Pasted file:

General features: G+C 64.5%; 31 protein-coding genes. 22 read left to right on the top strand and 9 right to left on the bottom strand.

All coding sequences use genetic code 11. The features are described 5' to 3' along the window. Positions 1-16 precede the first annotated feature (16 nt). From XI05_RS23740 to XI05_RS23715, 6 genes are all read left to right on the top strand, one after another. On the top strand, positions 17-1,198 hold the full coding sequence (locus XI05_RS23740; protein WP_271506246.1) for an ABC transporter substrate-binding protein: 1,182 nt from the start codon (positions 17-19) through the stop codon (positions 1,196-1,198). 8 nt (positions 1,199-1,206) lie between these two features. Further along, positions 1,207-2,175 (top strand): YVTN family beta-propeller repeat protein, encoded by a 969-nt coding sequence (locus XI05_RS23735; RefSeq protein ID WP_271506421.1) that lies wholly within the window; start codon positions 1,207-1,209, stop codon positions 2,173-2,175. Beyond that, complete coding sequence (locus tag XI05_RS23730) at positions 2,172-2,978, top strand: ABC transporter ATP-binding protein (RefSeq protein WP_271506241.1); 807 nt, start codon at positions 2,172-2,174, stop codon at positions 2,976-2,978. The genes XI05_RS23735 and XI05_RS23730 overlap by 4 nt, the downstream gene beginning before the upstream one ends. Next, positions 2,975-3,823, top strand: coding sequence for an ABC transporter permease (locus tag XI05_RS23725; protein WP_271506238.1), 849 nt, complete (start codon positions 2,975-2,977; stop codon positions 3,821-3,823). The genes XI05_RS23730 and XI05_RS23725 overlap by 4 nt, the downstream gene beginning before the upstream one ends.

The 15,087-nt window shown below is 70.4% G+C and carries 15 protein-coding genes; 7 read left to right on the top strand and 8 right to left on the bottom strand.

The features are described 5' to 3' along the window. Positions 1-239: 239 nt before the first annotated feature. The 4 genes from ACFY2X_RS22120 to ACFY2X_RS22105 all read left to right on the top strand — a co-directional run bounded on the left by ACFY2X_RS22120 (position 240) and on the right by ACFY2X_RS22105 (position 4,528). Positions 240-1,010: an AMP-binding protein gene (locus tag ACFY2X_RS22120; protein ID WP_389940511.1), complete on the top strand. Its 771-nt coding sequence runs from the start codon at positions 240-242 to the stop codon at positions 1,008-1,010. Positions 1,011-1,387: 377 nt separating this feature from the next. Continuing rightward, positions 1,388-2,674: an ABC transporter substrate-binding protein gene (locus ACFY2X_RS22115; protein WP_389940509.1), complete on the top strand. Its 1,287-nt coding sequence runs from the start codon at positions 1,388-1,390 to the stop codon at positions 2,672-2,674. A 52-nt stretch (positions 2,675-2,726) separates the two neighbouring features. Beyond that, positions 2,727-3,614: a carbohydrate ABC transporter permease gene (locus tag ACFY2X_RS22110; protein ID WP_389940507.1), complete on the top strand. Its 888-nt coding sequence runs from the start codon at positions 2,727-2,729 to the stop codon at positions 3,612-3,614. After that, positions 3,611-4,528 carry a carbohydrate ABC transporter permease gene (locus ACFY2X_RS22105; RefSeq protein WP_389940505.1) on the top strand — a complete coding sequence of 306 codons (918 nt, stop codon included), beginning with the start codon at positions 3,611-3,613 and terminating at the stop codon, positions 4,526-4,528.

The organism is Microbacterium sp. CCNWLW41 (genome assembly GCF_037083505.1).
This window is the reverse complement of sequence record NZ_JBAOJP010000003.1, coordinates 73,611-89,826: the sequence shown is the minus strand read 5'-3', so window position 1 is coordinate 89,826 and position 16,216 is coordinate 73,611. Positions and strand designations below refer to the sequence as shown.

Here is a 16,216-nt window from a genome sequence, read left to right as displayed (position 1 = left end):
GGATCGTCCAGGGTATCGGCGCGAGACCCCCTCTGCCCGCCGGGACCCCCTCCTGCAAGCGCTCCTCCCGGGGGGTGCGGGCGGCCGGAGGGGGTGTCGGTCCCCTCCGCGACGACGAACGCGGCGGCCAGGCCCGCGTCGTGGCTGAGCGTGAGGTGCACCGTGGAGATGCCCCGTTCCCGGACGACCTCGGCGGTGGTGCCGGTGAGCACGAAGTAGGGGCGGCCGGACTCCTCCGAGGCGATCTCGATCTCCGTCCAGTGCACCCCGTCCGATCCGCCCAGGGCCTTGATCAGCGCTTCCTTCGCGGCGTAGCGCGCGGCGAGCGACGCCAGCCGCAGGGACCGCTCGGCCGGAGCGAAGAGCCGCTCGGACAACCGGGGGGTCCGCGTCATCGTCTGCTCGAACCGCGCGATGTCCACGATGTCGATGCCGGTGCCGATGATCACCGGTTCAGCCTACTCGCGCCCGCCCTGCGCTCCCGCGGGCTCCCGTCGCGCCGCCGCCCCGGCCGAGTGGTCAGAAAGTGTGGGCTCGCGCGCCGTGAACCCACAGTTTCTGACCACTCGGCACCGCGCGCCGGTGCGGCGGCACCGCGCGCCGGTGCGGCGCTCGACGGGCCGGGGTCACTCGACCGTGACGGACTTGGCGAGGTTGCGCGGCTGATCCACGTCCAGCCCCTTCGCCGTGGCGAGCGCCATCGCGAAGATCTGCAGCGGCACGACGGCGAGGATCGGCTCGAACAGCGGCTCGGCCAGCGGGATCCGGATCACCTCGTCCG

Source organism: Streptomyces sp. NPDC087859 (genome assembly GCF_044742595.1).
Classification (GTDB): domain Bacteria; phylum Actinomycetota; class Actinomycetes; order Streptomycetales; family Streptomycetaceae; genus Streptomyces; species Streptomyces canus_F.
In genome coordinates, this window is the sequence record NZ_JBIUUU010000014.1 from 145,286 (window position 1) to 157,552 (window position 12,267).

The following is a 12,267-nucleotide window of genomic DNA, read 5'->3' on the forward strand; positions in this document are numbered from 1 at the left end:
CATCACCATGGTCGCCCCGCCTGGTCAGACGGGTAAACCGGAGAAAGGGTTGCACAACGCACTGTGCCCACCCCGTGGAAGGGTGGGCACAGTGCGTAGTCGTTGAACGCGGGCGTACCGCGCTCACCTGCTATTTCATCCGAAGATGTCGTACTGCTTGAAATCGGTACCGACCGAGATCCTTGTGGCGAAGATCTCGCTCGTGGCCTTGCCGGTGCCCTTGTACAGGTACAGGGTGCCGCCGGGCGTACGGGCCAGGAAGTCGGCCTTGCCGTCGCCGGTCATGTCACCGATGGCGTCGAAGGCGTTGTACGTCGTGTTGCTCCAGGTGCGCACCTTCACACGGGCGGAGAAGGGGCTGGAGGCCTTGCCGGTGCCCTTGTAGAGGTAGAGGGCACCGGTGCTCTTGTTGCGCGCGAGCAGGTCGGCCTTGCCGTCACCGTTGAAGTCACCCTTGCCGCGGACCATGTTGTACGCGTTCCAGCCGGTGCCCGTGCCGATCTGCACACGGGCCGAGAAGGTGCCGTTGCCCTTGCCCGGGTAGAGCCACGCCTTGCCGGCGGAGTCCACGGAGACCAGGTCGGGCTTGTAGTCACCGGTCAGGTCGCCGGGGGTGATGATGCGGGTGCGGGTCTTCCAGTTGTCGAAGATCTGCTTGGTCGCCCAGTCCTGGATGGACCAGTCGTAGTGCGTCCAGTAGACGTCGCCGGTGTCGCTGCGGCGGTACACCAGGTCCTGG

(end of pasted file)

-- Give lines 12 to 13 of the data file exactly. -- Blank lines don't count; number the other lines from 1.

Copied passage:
The following is a 12,267-nucleotide window of genomic DNA, read 5'->3' on the forward strand; positions in this document are numbered from 1 at the left end:
CATCACCATGGTCGCCCCGCCTGGTCAGACGGGTAAACCGGAGAAAGGGTTGCACAACGCACTGTGCCCACCCCGTGGAAGGGTGGGCACAGTGCGTAGTCGTTGAACGCGGGCGTACCGCGCTCACCTGCTATTTCATCCGAAGATGTCGTACTGCTTGAAATCGGTACCGACCGAGATCCTTGTGGCGAAGATCTCGCTCGTGGCCTTGCCGGTGCCCTTGTACAGGTACAGGGTGCCGCCGGGCGTACGGGCCAGGAAGTCGGCCTTGCCGTCGCCGGTCATGTCACCGATGGCGTCGAAGGCGTTGTACGTCGTGTTGCTCCAGGTGCGCACCTTCACACGGGCGGAGAAGGGGCTGGAGGCCTTGCCGGTGCCCTTGTAGAGGTAGAGGGCACCGGTGCTCTTGTTGCGCGCGAGCAGGTCGGCCTTGCCGTCACCGTTGAAGTCACCCTTGCCGCGGACCATGTTGTACGCGTTCCAGCCGGTGCCCGTGCCGATCTGCACACGGGCCGAGAAGGTGCCGTTGCCCTTGCCCGGGTAGAGCCACGCCTTGCCGGCGGAGTCCACGGAGACCAGGTCGGGCTTGTAGTCACCGGTCAGGTCGCCGGGGGTGATGATGCGGGTGCGGGTCTTCCAGTTGTCGAAGATCTGCTTGGTCGCCCAGTCCTGGATGGACCAGTCGTAGTGCGTCCAGTAGACGTCGCCGGTGTCGCTGCGGCGGTACACCAGGTCCTGG